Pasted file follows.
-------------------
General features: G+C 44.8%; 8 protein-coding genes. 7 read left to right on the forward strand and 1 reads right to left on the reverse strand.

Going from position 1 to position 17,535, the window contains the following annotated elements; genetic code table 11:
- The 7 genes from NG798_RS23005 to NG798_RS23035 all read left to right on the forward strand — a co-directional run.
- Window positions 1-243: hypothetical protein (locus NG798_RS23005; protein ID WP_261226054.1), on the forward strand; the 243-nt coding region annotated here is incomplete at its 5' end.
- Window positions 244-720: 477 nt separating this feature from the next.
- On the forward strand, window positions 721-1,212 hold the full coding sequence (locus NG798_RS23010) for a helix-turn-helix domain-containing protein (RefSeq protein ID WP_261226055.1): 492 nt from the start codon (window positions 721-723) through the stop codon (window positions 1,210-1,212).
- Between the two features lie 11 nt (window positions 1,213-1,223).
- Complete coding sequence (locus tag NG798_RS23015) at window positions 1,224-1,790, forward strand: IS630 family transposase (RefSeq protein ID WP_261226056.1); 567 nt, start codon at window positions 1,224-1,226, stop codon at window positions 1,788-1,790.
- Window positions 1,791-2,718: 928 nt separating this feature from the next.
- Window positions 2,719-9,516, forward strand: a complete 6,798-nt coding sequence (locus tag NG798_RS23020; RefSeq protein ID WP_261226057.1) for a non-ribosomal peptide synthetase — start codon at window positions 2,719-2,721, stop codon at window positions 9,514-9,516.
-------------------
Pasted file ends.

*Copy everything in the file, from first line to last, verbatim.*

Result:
General features: G+C 44.8%; 8 protein-coding genes. 7 read left to right on the forward strand and 1 reads right to left on the reverse strand.

Going from position 1 to position 17,535, the window contains the following annotated elements; genetic code table 11:
- The 7 genes from NG798_RS23005 to NG798_RS23035 all read left to right on the forward strand — a co-directional run.
- Window positions 1-243: hypothetical protein (locus NG798_RS23005; protein ID WP_261226054.1), on the forward strand; the 243-nt coding region annotated here is incomplete at its 5' end.
- Window positions 244-720: 477 nt separating this feature from the next.
- On the forward strand, window positions 721-1,212 hold the full coding sequence (locus NG798_RS23010) for a helix-turn-helix domain-containing protein (RefSeq protein ID WP_261226055.1): 492 nt from the start codon (window positions 721-723) through the stop codon (window positions 1,210-1,212).
- Between the two features lie 11 nt (window positions 1,213-1,223).
- Complete coding sequence (locus tag NG798_RS23015) at window positions 1,224-1,790, forward strand: IS630 family transposase (RefSeq protein ID WP_261226056.1); 567 nt, start codon at window positions 1,224-1,226, stop codon at window positions 1,788-1,790.
- Window positions 1,791-2,718: 928 nt separating this feature from the next.
- Window positions 2,719-9,516, forward strand: a complete 6,798-nt coding sequence (locus tag NG798_RS23020; RefSeq protein ID WP_261226057.1) for a non-ribosomal peptide synthetase — start codon at window positions 2,719-2,721, stop codon at window positions 9,514-9,516.